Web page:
App Store revenue likely to double by 2018, generating $20B – IDC/App Annie

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Data from IDC and App Annie suggested that both Apple and Google are likely to see their app store revenues doubling within the next four years, reports Re/code. Based on Apple’s 2014 total revenue of $10B, this would suggest that Apple is likely to hit total revenue of $20B in 2018, with developers seeing $14B of it.

“I would consider this projection conservative,” App Annie CEO Bertrand Schmitt said in an interview, noting that the company has consistently been revising its forecasts up over the past two years as revenue has exceeded expectations.

The study also suggested that the trend toward freemium apps, which derive their income from in-app purchases, will continue–though this model is more common on Android than iOS … 

Advertising revenue is important for both platforms, said IDC, accounting for 68% of US mobile app revenue last year.

App Store revenue is likely to be boosted by the launch of the Apple Watch. The first third-party apps were added to the App Store last week in advance of the watch going on sale next month. If you’re eagerly awaiting your opportunity to buy yours, you can find everything you need to know in our Apple Watch FAQ.

Filed under: AAPL Company, Developers Tagged: AAPL, Android (operating system), App Store, App Store (iOS), Apple Inc, Apple watch, Google, Google Play, iOS

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App Store revenue likely to double by 2018, generating $20B – IDC/App Annie

hero

Data from IDC and App Annie suggested that both Apple and Google are likely to see their app store revenues doubling within the next four years, reports Re/code. Based on Apple’s 2014 total revenue of $10B, this would suggest that Apple is likely to hit total revenue of $20B in 2018, with developers seeing $14B of it.

“I would consider this projection conservative,” App Annie CEO Bertrand Schmitt said in an interview, noting that the company has consistently been revising its forecasts up over the past two years as revenue has exceeded expectations.

The study also suggested that the trend toward freemium apps, which derive their income from in-app purchases, will continue–though this model is more common on Android than iOS …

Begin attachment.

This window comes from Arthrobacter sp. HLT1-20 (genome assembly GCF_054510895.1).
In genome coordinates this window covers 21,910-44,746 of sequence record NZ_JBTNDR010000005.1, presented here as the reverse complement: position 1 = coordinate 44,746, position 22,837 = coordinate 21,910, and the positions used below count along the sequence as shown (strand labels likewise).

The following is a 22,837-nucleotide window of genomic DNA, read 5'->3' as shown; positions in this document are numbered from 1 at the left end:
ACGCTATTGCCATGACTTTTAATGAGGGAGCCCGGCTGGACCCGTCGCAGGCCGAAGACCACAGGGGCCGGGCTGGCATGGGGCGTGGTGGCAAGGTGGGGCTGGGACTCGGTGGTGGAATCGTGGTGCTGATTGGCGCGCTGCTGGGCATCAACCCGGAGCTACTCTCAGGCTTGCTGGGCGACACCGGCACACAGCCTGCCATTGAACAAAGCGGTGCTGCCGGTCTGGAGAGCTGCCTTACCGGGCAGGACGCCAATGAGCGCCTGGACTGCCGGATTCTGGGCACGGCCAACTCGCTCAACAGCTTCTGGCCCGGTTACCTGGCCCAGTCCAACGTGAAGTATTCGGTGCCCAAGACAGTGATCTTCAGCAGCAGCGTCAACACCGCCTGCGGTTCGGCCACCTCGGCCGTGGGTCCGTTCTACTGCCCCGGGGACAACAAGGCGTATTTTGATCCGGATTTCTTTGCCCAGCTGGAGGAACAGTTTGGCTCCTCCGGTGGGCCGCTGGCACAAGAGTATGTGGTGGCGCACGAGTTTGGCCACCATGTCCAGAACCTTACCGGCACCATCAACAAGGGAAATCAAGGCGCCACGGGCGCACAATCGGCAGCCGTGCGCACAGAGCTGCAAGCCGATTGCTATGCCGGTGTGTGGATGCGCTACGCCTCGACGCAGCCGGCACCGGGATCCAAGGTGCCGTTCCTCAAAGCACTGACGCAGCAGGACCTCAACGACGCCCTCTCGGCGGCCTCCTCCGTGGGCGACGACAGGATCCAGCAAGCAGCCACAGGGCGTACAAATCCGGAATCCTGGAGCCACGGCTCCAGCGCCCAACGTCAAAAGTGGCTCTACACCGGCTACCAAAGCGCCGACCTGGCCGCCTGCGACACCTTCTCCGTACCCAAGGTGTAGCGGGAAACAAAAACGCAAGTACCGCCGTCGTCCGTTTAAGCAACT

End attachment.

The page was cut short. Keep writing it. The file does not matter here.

Advertising revenue is important for both platforms, said IDC, accounting for 68% of US mobile app revenue last year.

App Store revenue is likely to be boosted by the launch of the Apple Watch. The first third-party apps were added to the App Store last week in advance of the watch going on sale next month. If you’re eagerly awaiting your opportunity to buy yours, you can find everything you need to know in our Apple Watch FAQ.


Filed under: AAPL Company, Developers Tagged: AAPL, Android (operating system), App Store, App Store (iOS), Apple Inc, Apple watch, Google, Google Play, iOS

Continue reading more about AAPL Company, iOS, and App Store at 9to5Mac.

What do you think? Discuss "App Store revenue likely to double by 2018, generating $20B – IDC/App Annie" with our community.

U.S. ITC to Investigate Apple After Ericsson Patent Infringement Claims

ipad_iphone_ios_8The ongoing conflict between Apple and Ericsson escalated this afternoon as the United States International Trade Commission (ITC) agreed to launch an investigation into claims that Apple infringed on as many as 41 of Ericsson's cellular technology patents with its iPad and iPhone devices, reports PCWorld.

Apple and Ericsson first clashed in January, after the expiration of a 2008 licensing agreement between the two companies. Despite two years of negotiations, the companies failed to establish a new agreement that would let Apple use Ericsson's cellular technology patents.

Apple filed a complaint suggesting Ericsson was both demanding excessive royalties for LTE patents and wrongly claiming its patents as essential for the LTE wireless communication standard. Ericsson responded with its own complaint, asking the court to determine whether its licensing fees were fair.

Ericsson's cellular technology patents are considered essential and are subject to fair, reasonable, and non-discriminatory terms (FRAND). According to Ericsson, the licensing deal it offered Apple (estimated to be between $250 million and $750 million annually) was reasonable, but Apple disagreed.

In February, Ericsson went on to file seven new lawsuits against Apple and two complaints with U.S. ITC in an effort to prevent Apple from selling products in the U.S., which is what led to today's ITC investigation. Companies often file complaints in district court and with the ITC simultaneously as the ITC moves faster and has the ability to block products from being sold in the United States. The looming threat of a product ban can accelerate licensing negotiations.

Should the International Trade Commission's investigation find that Apple infringed on Ericsson's patents, it could potentially lead to an exclusion order preventing the infringing products from being sold in the United States until the dispute is resolved.


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